6 Interesting Facts About Johnny Cash
by Evan Ceretti, Feb 26, 2018 . 5 min read
One of country music’s most influential singers was born on this day – February 26, 1932. Though Johnny Cash sadly passed away in 2003, his words and music live on, continuing to have a profound effect on listeners. In his music, attitude, and larger-than-life lifestyle, Cash truly did walk the line. Today, after having sold 90 million records, Cash’s legend and fanbase continues to grow all over the world, as he soothes listeners from the grave with his calm, bass-baritone voice. Here are 6 interesting facts you may have not known about the Man In Black.
1. He wrote much more than just songs
Johnny Cash was more than a songwriter. He was a writer in the broadest sense. As a child, Cash wrote poems, and he continued to write stories as a teenager, honing his skills. Cash’s first published piece was called “Hey Porter,” which appeared in a military newspaper. In 1975 he wrote his first autobiography, Man in Black, and in 1997 he wrote his second autobiography, Cash: The Autobiography. Both were penned in longhand in notebooks. Cash was also a novelist. He published Man in White in 1986, which was a fictional account of six years in the life of the apostle Paul. Cash considered the novel to be one of his greatest achievements.
2. Cash was an ordained minister
It was no secret that Cash was deeply religious. The Man in Black was simultaneously a god-fearing Christian as well as a rebellious outlaw of sorts, which is what made him so appealing to such a wide audience. Despite his celebrated presence, he always remained a man of the people. It’s easy to see parallels between Cash and the Apostle Paul in Cash’s novel Man in White, mentioned above. In the 1960s, Cash was more well-known for his rebellious image, more than that of a holy man – he would wreck hotel rooms, drive under the influence of drugs, and have fits on stage, which were largely the result of drug abuse. In 1968, after remarrying June Carter, Cash began a lifelong reexamination of his life, where he got back in line with his Christian beliefs. During the 1970s, after more than two years of study, Cash received a degree in theology and become a minister. He presided at his daughter’s wedding.
3. He didn’t write the hit Ring of Fire
Despite having written many hits during his career, Cash didn’t write Ring of Fire. Cash recorded the song “(Love’s) Ring of Fire” in 1963, which was a single that Anita Carter had previously released. The song was co-written by Cash’s to-be-wife, June Carter, as well as singer-songwriter Merle Kilgore. Anita Carter’s version of the song never rocked the billboards, but Cash heard it and knew there was something special about it. He added his own Mexican-themed twist on the song and released it as “Ring of Fire”, which became an immediate hit, and would later become his all-time best seller.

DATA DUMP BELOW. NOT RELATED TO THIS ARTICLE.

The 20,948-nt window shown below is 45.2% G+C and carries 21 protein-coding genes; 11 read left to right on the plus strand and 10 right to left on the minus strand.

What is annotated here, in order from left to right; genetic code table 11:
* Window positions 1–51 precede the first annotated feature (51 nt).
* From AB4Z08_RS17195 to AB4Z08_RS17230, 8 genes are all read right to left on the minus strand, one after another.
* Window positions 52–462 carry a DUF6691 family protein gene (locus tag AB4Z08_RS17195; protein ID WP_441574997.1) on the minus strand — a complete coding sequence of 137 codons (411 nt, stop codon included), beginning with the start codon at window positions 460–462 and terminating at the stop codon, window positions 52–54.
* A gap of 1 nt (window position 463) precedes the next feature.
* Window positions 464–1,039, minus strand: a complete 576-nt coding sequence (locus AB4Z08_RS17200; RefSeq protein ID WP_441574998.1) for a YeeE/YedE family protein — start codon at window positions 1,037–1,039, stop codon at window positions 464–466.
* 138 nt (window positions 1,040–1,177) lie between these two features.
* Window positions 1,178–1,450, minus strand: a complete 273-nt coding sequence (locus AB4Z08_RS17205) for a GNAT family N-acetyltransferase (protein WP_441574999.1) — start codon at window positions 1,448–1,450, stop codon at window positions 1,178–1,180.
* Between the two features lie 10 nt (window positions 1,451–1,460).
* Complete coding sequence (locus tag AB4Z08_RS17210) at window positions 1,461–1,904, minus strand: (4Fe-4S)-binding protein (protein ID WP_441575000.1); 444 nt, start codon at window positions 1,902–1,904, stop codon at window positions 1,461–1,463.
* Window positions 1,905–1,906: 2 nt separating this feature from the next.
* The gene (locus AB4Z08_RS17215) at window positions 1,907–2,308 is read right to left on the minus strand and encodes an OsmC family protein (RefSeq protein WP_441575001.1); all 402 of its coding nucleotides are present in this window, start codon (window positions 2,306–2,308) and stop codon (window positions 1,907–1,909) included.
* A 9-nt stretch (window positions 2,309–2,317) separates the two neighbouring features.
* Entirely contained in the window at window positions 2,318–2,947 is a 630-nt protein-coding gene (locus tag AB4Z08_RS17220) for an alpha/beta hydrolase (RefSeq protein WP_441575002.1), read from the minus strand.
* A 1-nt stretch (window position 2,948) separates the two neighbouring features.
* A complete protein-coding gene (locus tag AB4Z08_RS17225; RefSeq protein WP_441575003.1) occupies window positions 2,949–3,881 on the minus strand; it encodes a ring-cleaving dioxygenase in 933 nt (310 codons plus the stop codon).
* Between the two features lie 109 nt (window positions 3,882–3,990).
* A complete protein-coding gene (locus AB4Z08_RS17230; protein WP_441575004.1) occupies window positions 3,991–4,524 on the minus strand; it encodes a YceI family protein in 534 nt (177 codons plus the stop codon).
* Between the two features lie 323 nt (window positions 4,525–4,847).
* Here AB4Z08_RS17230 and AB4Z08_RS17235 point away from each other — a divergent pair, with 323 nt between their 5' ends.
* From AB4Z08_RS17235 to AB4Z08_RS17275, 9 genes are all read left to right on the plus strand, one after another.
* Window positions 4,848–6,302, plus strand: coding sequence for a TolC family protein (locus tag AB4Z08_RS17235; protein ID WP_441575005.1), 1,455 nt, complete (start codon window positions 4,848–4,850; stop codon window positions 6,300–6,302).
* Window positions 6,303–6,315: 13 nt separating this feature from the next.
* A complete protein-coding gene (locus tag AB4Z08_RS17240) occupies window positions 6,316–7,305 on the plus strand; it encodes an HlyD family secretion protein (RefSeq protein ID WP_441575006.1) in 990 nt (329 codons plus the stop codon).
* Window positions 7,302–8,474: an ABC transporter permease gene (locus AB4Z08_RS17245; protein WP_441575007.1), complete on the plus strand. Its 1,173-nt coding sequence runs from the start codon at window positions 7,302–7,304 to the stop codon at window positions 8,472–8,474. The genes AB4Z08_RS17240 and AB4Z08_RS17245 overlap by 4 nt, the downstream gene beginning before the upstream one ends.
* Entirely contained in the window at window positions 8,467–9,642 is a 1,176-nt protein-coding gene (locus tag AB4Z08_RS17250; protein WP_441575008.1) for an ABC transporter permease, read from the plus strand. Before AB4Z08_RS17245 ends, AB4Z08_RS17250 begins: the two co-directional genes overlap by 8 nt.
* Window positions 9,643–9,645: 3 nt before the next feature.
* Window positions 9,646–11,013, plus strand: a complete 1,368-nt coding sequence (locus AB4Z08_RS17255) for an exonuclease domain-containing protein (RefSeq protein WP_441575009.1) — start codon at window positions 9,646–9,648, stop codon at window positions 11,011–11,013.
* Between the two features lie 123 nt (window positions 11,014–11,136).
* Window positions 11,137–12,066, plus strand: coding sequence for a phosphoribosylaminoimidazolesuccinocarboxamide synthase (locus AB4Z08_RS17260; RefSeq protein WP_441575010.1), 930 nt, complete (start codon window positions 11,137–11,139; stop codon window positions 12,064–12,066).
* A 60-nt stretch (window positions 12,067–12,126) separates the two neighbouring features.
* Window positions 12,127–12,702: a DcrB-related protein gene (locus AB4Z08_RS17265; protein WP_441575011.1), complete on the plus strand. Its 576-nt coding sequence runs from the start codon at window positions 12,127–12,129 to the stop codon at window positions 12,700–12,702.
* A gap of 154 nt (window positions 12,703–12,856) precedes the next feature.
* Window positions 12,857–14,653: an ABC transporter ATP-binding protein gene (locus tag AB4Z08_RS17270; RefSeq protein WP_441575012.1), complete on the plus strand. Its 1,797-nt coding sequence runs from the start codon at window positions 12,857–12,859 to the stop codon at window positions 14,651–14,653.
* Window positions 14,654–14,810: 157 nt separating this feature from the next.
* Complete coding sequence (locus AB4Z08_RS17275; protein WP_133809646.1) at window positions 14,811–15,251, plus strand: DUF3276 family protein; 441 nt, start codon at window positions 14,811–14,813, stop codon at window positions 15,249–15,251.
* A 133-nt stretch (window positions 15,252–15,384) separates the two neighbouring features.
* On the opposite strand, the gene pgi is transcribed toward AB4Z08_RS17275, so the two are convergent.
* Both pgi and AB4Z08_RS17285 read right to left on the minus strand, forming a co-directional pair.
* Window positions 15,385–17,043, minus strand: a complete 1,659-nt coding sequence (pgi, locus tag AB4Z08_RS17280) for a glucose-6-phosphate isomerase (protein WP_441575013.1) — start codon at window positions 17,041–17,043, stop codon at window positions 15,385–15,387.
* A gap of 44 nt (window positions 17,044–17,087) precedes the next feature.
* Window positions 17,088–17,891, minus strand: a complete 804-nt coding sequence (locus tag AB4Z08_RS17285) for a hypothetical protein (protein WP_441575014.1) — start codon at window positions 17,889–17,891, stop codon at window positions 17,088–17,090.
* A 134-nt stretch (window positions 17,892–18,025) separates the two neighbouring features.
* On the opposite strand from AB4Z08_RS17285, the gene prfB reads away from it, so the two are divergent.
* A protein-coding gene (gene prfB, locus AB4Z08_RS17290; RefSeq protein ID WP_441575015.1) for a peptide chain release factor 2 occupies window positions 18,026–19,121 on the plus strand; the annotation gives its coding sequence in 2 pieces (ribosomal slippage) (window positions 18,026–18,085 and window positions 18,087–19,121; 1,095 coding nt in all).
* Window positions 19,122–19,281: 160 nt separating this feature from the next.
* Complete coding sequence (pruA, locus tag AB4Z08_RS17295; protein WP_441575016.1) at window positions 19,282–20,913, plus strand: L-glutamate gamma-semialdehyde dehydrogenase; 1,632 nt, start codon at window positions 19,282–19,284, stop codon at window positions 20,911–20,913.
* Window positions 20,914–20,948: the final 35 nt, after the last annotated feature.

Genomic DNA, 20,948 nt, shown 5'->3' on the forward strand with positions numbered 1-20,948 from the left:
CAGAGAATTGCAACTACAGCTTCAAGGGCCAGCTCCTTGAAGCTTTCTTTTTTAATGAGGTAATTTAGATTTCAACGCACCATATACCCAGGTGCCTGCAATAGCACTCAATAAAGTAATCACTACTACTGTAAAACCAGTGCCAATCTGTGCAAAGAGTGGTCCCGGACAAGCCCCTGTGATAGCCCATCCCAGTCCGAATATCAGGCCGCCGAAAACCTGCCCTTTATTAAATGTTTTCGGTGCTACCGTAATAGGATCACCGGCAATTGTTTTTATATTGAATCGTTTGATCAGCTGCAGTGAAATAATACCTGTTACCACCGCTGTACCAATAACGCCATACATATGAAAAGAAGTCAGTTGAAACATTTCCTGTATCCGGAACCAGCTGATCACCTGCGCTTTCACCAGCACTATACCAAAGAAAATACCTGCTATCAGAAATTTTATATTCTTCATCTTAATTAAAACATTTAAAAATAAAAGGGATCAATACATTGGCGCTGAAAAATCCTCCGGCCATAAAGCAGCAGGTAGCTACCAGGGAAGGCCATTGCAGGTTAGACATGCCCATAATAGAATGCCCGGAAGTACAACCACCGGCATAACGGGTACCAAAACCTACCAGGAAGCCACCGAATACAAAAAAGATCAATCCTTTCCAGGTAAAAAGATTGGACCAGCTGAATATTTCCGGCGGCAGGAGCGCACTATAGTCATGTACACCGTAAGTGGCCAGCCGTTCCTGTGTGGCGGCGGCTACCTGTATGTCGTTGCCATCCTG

4. Johnny Cash is not his real name
Sam Phillips, the producer of Cash’s first record, thought that “Cash” sounded more like an invented stage name when he first met Cash. Though “Cash” is indeed a great stage name, it’s also Johnny’s real last name. “Johnny” was the made-up part. Johnny grew up being J.R. Cash in Arkansas. It was only when Cash joined the Air Force in 1950 that he assigned himself a name, as the recruiter would not accept a candidate with initials for a name. With the snap of a finger, J.R. became John R. Cash. A legend was born.
5. He was no stranger to a jail cell
Cash was no stranger to the inside of a prison. In fact, he was arrested seven times for a variety of reasons, some from drug-related charges. Despite being arrested seven times, Cash only ever spent one night in jail. The arrests never held him back, and you could say it advanced his career in many ways. Two of his best-selling albums were recorded in prison: Johnny Cash at Folsom Prison in 1968 and Johnny Cash at San Quentin in 1969. He continued to visit prisons throughout his career to play for the prisoners. Cash, having been in jail, was sympathetic towards the plight of the imprisoned.
6. His ‘desert island’ playlist would include Beethoven
It’s not an easy question to answer. The world is filled with an endless amount of great music – but, what if you were trapped on an island and only had access to one compilation album, what would you choose? Especially if it were the only thing you could listen to and it would be played endlessly? In his autobiography, Cash, Cash said he would take: Bob Dylan’s The Freeweelin’ Bob Dylan, Merle Travis’ Down Home, Jimmie Davis’s Greatest Gospel Hits, Emmylou Harris’ Roses in the Snow, Rosanne Cash’s The Wheel, a gospel album by Rosetta Tharpe, “something by Beethoven,” and You Are There by Edward R. Murrow.